Discontent with Cleveland Mayor Ralph Locher was rising, from the black community and the business community, over his underwhelming reaction to the Hough riots and the state of Cleveland’s black neighborhoods. Support was building for state Rep. Carl Stokes, who had barely lost to Locher in the 1965 mayor’s race, to run again. The morning King came to town, Locher called King an “extremist” and declared he wouldn’t meet with him. That set off a war of words.
KING, at Glenville High: One of the things that we need in every city is political power. • Cleveland, Ohio, is a city that can be the first city of major size in the United States to have a black mayor and you should participate in making that a possibility.
King and the United Pastors wanted to help elect Stokes. But Stokes feared King would set off a white backlash. King’s 1966 fair-housing marches in the Chicago area had attracted violent attacks from angry whites.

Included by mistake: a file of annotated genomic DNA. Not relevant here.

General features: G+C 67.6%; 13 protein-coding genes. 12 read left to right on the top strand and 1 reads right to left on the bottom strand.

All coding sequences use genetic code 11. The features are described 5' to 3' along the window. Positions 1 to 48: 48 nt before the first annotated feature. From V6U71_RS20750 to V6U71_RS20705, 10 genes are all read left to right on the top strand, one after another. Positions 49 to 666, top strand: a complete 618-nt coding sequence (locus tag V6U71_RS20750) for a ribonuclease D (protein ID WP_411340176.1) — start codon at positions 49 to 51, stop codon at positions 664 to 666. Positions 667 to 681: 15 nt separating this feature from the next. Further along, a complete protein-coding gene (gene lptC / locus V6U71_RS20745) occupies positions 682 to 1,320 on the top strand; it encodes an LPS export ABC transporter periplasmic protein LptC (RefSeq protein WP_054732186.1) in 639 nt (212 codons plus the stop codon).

CARL STOKES, from his autobiography, Promises of Power: In 1967, Dr. King’s great career was at a low point. He had just come out of Cicero, Illinois, with great disappointments, discovering just how profound are the white man’s hatred and prejudice. He desperately needed a victory.
Stokes met with King at the offices of the Call and Post, Cleveland’s black newspaper.
CARL STOKES: I explained to Dr. King that I had carefully put this whole campaign together. I had worked to get actual white votes. I couldn’t afford to do anything to aggravate the white voter. …
“You’re going to create problems that we do not have now and may not be able to handle. I would rather that you not stay.” •